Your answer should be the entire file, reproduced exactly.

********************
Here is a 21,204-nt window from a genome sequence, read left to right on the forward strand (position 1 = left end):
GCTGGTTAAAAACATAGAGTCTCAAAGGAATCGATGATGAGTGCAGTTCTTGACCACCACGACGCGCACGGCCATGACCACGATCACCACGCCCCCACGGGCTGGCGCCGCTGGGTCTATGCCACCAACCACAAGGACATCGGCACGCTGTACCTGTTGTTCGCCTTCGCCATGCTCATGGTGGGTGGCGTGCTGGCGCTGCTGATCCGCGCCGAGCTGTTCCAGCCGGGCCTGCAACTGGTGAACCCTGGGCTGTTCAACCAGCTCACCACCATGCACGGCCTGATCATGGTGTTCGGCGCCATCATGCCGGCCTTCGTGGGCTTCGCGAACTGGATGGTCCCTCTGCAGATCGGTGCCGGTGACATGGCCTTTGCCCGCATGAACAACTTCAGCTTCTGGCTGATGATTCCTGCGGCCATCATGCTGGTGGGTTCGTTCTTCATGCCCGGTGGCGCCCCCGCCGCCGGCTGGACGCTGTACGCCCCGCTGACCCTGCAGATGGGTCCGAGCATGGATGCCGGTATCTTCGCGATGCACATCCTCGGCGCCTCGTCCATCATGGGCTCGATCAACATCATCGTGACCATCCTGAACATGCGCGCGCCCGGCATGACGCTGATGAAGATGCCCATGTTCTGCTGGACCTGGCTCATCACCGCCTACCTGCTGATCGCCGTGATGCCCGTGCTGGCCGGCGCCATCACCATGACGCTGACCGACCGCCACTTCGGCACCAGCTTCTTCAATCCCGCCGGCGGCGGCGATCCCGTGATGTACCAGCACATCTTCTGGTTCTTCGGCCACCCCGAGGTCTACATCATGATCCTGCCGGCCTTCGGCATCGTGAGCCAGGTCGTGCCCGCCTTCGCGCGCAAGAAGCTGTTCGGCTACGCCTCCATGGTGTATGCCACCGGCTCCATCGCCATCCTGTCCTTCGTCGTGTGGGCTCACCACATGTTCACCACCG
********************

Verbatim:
Here is a 21,204-nt window from a genome sequence, read left to right on the forward strand (position 1 = left end):
GCTGGTTAAAAACATAGAGTCTCAAAGGAATCGATGATGAGTGCAGTTCTTGACCACCACGACGCGCACGGCCATGACCACGATCACCACGCCCCCACGGGCTGGCGCCGCTGGGTCTATGCCACCAACCACAAGGACATCGGCACGCTGTACCTGTTGTTCGCCTTCGCCATGCTCATGGTGGGTGGCGTGCTGGCGCTGCTGATCCGCGCCGAGCTGTTCCAGCCGGGCCTGCAACTGGTGAACCCTGGGCTGTTCAACCAGCTCACCACCATGCACGGCCTGATCATGGTGTTCGGCGCCATCATGCCGGCCTTCGTGGGCTTCGCGAACTGGATGGTCCCTCTGCAGATCGGTGCCGGTGACATGGCCTTTGCCCGCATGAACAACTTCAGCTTCTGGCTGATGATTCCTGCGGCCATCATGCTGGTGGGTTCGTTCTTCATGCCCGGTGGCGCCCCCGCCGCCGGCTGGACGCTGTACGCCCCGCTGACCCTGCAGATGGGTCCGAGCATGGATGCCGGTATCTTCGCGATGCACATCCTCGGCGCCTCGTCCATCATGGGCTCGATCAACATCATCGTGACCATCCTGAACATGCGCGCGCCCGGCATGACGCTGATGAAGATGCCCATGTTCTGCTGGACCTGGCTCATCACCGCCTACCTGCTGATCGCCGTGATGCCCGTGCTGGCCGGCGCCATCACCATGACGCTGACCGACCGCCACTTCGGCACCAGCTTCTTCAATCCCGCCGGCGGCGGCGATCCCGTGATGTACCAGCACATCTTCTGGTTCTTCGGCCACCCCGAGGTCTACATCATGATCCTGCCGGCCTTCGGCATCGTGAGCCAGGTCGTGCCCGCCTTCGCGCGCAAGAAGCTGTTCGGCTACGCCTCCATGGTGTATGCCACCGGCTCCATCGCCATCCTGTCCTTCGTCGTGTGGGCTCACCACATGTTCACCACCG